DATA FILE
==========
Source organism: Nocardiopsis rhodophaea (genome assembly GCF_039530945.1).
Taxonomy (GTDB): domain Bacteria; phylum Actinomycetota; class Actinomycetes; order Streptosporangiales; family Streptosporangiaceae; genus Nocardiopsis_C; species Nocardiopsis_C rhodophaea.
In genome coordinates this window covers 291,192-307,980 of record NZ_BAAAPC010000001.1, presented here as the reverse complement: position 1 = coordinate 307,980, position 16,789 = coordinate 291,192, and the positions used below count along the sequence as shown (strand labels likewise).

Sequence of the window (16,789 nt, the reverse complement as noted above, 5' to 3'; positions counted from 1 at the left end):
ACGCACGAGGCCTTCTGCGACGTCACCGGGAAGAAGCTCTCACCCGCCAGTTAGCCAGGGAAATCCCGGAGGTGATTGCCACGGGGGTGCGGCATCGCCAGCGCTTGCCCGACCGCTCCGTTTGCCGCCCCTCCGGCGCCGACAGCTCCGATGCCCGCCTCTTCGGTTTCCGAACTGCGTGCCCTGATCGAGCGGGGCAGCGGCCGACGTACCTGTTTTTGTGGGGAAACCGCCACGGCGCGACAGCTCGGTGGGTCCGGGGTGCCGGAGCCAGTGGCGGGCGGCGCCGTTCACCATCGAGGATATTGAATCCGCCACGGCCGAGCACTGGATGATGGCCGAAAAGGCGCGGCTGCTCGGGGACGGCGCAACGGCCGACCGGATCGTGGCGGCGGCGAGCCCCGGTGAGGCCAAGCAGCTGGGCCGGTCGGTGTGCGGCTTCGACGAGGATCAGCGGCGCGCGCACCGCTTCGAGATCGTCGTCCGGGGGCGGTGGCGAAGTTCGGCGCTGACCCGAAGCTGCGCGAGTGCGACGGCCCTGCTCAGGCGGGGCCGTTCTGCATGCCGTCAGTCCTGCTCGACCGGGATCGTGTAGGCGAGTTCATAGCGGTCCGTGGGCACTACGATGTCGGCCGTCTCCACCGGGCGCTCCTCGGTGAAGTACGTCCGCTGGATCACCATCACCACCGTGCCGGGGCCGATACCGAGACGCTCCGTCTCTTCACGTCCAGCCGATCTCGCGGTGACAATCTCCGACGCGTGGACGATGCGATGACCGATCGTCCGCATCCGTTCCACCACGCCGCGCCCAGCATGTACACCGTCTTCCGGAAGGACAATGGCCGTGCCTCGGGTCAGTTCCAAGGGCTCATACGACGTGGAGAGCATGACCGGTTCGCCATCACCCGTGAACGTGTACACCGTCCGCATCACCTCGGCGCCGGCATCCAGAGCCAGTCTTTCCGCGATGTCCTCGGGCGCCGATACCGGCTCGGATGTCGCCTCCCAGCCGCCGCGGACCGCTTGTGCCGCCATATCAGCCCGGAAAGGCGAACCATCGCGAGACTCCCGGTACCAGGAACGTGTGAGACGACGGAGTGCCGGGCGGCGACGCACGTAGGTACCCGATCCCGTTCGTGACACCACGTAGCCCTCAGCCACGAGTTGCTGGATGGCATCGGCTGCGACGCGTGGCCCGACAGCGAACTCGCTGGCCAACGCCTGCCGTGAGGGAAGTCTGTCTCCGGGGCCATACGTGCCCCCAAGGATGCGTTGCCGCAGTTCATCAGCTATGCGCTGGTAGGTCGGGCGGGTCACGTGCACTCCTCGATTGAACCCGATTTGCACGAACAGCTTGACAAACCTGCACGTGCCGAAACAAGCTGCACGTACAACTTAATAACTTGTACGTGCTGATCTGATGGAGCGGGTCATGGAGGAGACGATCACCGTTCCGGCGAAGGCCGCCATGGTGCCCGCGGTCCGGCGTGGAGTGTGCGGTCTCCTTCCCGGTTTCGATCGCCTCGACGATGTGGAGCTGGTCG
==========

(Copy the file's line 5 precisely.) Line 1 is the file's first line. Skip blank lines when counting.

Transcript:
ACGCACGAGGCCTTCTGCGACGTCACCGGGAAGAAGCTCTCACCCGCCAGTTAGCCAGGGAAATCCCGGAGGTGATTGCCACGGGGGTGCGGCATCGCCAGCGCTTGCCCGACCGCTCCGTTTGCCGCCCCTCCGGCGCCGACAGCTCCGATGCCCGCCTCTTCGGTTTCCGAACTGCGTGCCCTGATCGAGCGGGGCAGCGGCCGACGTACCTGTTTTTGTGGGGAAACCGCCACGGCGCGACAGCTCGGTGGGTCCGGGGTGCCGGAGCCAGTGGCGGGCGGCGCCGTTCACCATCGAGGATATTGAATCCGCCACGGCCGAGCACTGGATGATGGCCGAAAAGGCGCGGCTGCTCGGGGACGGCGCAACGGCCGACCGGATCGTGGCGGCGGCGAGCCCCGGTGAGGCCAAGCAGCTGGGCCGGTCGGTGTGCGGCTTCGACGAGGATCAGCGGCGCGCGCACCGCTTCGAGATCGTCGTCCGGGGGCGGTGGCGAAGTTCGGCGCTGACCCGAAGCTGCGCGAGTGCGACGGCCCTGCTCAGGCGGGGCCGTTCTGCATGCCGTCAGTCCTGCTCGACCGGGATCGTGTAGGCGAGTTCATAGCGGTCCGTGGGCACTACGATGTCGGCCGTCTCCACCGGGCGCTCCTCGGTGAAGTACGTCCGCTGGATCACCATCACCACCGTGCCGGGGCCGATACCGAGACGCTCCGTCTCTTCACGTCCAGCCGATCTCGCGGTGACAATCTCCGACGCGTGGACGATGCGATGACCGATCGTCCGCATCCGTTCCACCACGCCGCGCCCAGCATGTACACCGTCTTCCGGAAGGACAATGGCCGTGCCTCGGGTCAGTTCCAAGGGCTCATACGACGTGGAGAGCATGACCGGTTCGCCATCACCCGTGAACGTGTACACCGTCCGCATCACCTCGGCGCCGGCATCCAGAGCCAGTCTTTCCGCGATGTCCTCGGGCGCCGATACCGGCTCGGATGTCGCCTCCCAGCCGCCGCGGACCGCTTGTGCCGCCATATCAGCCCGGAAAGGCGAACCATCGCGAGACTCCCGGTACCAGGAACGTGTGAGACGACGGAGTGCCGGGCGGCGACGCACGTAGGTACCCGATCCCGTTCGTGACACCACGTAGCCCTCAGCCACGAGTTGCTGGATGGCATCGGCTGCGACGCGTGGCCCGACAGCGAACTCGCTGGCCAACGCCTGCCGTGAGGGAAGTCTGTCTCCGGGGCCATACGTGCCCCCAAGGATGCGTTGCCGCAGTTCATCAGCTATGCGCTGGTAGGTCGGGCGGGTCACGTGCACTCCTCGATTGAACCCGATTTGCACGAACAGCTTGACAAACCTGCACGTGCCGAAACAAGCTGCACGTACAACTTAATAACTTGTACGTGCTGATCTGATGGAGCGGGTCATGGAGGAGACGATCACCGTTCCGGCGAAGGCCGCCATGGTGCCCGCGGTCCGGCGTGGAGTGTGCGGTCTCCTTCCCGGTTTCGATCGCCTCGACGATGTGGAGCTGGTCG